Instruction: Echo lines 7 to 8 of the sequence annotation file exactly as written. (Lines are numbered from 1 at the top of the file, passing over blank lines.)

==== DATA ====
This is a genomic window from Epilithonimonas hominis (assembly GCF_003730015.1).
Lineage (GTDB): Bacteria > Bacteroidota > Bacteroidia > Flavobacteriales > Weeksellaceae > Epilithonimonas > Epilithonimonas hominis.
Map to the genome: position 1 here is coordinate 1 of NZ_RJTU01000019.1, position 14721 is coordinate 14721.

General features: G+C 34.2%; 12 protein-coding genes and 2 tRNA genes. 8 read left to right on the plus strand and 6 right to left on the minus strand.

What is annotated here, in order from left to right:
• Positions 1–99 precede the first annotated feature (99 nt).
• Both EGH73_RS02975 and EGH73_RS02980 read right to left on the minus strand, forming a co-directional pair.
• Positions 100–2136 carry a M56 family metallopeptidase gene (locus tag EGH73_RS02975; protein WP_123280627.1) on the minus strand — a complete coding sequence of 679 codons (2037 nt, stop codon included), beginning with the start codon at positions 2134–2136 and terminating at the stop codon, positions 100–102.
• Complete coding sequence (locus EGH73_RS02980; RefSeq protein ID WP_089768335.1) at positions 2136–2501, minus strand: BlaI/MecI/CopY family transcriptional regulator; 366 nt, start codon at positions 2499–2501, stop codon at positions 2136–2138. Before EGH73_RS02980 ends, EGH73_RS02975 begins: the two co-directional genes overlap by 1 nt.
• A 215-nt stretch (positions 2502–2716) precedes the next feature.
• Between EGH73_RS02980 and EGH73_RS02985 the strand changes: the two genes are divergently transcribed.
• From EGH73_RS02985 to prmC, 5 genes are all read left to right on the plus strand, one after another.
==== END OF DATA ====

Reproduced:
• Both EGH73_RS02975 and EGH73_RS02980 read right to left on the minus strand, forming a co-directional pair.
• Positions 100–2136 carry a M56 family metallopeptidase gene (locus tag EGH73_RS02975; protein WP_123280627.1) on the minus strand — a complete coding sequence of 679 codons (2037 nt, stop codon included), beginning with the start codon at positions 2134–2136 and terminating at the stop codon, positions 100–102.